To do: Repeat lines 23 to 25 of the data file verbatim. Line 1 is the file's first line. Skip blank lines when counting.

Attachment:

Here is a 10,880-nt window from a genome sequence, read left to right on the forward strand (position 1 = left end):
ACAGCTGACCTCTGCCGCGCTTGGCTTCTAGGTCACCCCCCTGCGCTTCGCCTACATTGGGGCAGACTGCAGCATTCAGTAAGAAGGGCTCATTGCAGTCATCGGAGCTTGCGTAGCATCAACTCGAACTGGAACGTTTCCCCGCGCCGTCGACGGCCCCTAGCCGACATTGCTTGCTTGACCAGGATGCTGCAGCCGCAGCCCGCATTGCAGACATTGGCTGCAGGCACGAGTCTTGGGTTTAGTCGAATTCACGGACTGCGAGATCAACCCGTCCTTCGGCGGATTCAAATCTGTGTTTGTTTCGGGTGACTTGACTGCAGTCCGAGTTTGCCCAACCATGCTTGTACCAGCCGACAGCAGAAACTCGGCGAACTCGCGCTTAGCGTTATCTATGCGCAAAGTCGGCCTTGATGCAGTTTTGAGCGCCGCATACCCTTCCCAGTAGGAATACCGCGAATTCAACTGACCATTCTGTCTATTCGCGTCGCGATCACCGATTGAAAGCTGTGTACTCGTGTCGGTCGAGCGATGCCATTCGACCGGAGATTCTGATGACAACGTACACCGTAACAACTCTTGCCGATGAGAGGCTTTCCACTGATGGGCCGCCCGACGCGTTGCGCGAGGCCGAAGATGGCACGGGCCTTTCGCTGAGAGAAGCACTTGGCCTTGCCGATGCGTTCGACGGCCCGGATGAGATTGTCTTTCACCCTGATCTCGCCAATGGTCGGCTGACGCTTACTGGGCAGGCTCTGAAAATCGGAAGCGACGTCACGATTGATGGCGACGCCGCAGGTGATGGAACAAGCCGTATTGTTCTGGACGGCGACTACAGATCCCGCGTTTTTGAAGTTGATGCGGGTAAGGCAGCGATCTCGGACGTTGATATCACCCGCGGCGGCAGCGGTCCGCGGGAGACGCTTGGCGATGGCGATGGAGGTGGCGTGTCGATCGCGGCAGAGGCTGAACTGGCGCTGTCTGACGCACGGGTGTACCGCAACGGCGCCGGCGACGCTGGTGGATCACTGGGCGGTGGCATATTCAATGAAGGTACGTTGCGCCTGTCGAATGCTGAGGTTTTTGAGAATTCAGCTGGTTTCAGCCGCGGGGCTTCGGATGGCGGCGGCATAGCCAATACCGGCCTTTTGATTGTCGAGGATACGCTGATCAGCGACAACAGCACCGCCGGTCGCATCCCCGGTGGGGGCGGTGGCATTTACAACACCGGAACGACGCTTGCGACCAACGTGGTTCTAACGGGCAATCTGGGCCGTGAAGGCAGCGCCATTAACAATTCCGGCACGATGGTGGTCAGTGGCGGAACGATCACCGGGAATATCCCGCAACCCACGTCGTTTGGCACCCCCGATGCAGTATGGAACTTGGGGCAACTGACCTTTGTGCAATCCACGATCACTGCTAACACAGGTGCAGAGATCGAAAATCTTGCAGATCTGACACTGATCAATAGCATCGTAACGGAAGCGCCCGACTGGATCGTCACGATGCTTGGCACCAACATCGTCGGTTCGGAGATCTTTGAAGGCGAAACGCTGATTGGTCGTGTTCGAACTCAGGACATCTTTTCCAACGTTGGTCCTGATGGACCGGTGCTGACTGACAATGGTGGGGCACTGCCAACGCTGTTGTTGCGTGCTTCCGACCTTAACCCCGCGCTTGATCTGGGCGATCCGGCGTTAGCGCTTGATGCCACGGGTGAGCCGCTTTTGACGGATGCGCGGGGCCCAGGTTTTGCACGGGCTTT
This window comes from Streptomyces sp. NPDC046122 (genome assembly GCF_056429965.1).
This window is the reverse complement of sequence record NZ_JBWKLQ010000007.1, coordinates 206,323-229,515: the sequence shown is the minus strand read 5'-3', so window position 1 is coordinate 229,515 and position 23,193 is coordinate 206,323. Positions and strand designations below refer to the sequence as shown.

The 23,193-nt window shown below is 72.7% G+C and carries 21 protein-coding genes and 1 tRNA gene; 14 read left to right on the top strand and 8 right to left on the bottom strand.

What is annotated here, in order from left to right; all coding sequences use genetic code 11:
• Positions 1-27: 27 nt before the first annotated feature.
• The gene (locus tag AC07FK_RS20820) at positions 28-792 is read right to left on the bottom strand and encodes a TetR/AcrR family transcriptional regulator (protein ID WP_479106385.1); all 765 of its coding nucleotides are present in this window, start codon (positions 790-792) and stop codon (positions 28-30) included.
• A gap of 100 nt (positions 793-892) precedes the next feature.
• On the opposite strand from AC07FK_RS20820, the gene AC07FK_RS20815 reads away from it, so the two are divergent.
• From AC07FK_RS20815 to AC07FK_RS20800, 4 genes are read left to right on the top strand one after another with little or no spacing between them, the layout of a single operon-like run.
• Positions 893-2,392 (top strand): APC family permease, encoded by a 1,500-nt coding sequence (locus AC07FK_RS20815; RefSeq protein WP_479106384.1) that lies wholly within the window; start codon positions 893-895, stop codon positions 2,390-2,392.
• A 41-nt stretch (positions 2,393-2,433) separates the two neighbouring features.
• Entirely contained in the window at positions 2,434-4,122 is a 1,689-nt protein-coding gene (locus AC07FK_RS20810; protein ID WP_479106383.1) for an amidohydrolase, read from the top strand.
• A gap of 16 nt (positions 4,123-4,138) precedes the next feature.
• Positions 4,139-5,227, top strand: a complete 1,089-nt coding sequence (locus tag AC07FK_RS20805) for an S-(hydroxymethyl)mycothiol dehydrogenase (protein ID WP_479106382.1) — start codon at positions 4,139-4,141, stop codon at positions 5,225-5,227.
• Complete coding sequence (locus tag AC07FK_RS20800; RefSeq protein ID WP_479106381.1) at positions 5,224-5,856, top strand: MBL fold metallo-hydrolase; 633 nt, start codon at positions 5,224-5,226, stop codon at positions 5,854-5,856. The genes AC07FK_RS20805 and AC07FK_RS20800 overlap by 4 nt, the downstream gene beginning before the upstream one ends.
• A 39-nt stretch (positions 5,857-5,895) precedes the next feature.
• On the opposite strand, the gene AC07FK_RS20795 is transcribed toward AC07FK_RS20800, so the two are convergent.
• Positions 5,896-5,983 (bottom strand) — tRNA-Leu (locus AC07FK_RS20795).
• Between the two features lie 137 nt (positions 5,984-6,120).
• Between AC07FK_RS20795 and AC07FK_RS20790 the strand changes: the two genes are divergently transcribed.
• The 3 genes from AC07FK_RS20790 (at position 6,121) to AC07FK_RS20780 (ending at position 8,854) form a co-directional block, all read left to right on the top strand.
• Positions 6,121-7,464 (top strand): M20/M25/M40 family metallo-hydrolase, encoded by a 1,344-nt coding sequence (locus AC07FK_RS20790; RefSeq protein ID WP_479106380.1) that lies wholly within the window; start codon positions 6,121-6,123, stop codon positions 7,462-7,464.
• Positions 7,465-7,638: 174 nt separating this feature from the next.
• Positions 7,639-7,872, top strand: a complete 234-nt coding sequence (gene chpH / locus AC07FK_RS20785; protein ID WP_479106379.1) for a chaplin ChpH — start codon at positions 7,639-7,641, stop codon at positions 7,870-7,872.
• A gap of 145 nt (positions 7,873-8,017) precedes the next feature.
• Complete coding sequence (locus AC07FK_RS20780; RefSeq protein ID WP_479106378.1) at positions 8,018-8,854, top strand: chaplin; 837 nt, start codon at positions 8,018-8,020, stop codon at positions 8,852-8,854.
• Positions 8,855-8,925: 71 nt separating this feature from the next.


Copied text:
• The 3 genes from AC07FK_RS20790 (at position 6,121) to AC07FK_RS20780 (ending at position 8,854) form a co-directional block, all read left to right on the top strand.
• Positions 6,121-7,464 (top strand): M20/M25/M40 family metallo-hydrolase, encoded by a 1,344-nt coding sequence (locus AC07FK_RS20790; RefSeq protein ID WP_479106380.1) that lies wholly within the window; start codon positions 6,121-6,123, stop codon positions 7,462-7,464.
• Positions 7,465-7,638: 174 nt separating this feature from the next.